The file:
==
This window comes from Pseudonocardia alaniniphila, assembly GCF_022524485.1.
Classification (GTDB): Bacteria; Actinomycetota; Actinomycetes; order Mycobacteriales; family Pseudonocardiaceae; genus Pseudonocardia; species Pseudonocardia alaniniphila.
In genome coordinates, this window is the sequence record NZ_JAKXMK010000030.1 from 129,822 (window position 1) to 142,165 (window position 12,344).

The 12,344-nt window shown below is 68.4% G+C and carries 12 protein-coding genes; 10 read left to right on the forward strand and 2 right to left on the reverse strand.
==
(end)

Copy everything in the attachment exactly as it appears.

This window comes from Pseudonocardia alaniniphila, assembly GCF_022524485.1.
Classification (GTDB): Bacteria; Actinomycetota; Actinomycetes; order Mycobacteriales; family Pseudonocardiaceae; genus Pseudonocardia; species Pseudonocardia alaniniphila.
In genome coordinates, this window is the sequence record NZ_JAKXMK010000030.1 from 129,822 (window position 1) to 142,165 (window position 12,344).

The 12,344-nt window shown below is 68.4% G+C and carries 12 protein-coding genes; 10 read left to right on the forward strand and 2 right to left on the reverse strand.